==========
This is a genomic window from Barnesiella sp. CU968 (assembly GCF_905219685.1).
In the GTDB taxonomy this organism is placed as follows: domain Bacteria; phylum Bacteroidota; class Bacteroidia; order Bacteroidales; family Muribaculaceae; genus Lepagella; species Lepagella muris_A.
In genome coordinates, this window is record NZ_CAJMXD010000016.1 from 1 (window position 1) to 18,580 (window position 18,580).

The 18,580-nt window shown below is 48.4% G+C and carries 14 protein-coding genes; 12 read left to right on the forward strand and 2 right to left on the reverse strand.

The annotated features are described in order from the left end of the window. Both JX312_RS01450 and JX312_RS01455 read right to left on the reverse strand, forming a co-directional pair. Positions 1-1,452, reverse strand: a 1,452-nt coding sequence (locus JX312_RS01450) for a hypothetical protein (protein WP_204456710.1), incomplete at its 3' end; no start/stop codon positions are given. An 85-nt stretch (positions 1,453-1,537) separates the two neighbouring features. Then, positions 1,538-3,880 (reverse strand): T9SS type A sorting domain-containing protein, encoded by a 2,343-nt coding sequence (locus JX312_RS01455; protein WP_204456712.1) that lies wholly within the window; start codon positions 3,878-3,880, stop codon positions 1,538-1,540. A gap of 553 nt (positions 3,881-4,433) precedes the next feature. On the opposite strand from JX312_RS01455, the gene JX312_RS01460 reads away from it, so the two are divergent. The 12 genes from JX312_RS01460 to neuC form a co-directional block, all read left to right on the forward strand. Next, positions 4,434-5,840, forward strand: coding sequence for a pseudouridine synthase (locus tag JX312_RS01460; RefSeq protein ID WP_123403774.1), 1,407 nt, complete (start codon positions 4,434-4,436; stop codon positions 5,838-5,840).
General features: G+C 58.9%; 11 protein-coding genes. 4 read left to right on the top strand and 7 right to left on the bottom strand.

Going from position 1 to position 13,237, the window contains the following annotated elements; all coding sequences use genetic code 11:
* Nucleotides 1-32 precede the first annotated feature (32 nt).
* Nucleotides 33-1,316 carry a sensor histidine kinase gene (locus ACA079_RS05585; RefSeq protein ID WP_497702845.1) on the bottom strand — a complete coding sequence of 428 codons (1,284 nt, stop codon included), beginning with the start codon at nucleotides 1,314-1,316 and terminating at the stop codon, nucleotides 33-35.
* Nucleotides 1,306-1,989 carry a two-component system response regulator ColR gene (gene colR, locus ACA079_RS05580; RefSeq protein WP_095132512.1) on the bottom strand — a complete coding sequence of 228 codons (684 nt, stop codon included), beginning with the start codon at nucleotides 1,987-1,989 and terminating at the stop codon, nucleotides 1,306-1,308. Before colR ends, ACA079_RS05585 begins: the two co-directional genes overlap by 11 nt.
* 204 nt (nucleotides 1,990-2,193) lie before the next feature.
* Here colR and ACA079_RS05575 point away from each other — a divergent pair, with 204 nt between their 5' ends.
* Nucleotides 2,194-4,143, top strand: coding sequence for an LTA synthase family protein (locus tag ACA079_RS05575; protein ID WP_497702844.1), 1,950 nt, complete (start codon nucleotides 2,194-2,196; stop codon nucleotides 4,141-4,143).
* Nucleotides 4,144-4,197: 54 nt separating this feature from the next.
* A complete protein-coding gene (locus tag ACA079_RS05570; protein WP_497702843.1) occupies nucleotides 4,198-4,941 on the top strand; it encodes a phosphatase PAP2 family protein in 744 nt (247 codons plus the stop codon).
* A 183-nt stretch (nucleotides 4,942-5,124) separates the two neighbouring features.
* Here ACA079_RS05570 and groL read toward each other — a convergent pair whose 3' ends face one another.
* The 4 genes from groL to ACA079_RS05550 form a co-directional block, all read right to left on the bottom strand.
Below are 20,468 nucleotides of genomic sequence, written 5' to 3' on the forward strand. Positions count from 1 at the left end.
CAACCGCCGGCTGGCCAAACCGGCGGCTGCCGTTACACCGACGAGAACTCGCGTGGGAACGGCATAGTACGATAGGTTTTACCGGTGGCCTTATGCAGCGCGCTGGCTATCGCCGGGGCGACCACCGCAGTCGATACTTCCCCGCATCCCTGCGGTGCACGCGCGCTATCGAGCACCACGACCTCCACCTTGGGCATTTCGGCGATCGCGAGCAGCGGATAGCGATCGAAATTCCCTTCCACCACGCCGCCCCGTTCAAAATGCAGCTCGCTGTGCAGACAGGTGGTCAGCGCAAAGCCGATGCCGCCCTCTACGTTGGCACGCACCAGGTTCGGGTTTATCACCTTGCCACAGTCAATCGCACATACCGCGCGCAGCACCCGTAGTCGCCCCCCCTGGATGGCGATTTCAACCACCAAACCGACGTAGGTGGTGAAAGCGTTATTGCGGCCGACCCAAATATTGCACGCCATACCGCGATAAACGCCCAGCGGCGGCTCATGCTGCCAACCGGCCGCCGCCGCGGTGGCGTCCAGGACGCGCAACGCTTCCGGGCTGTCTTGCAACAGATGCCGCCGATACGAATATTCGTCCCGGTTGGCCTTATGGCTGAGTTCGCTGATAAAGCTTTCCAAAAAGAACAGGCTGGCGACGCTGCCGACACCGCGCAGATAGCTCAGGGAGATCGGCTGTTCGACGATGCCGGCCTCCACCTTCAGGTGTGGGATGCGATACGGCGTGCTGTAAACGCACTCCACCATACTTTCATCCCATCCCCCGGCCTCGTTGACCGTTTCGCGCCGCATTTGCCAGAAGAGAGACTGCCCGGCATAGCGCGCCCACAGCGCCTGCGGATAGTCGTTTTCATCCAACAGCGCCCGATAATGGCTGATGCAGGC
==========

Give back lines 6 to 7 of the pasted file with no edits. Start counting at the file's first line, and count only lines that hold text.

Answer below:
General features: G+C 58.9%; 11 protein-coding genes. 4 read left to right on the top strand and 7 right to left on the bottom strand.

Going from position 1 to position 13,237, the window contains the following annotated elements; all coding sequences use genetic code 11: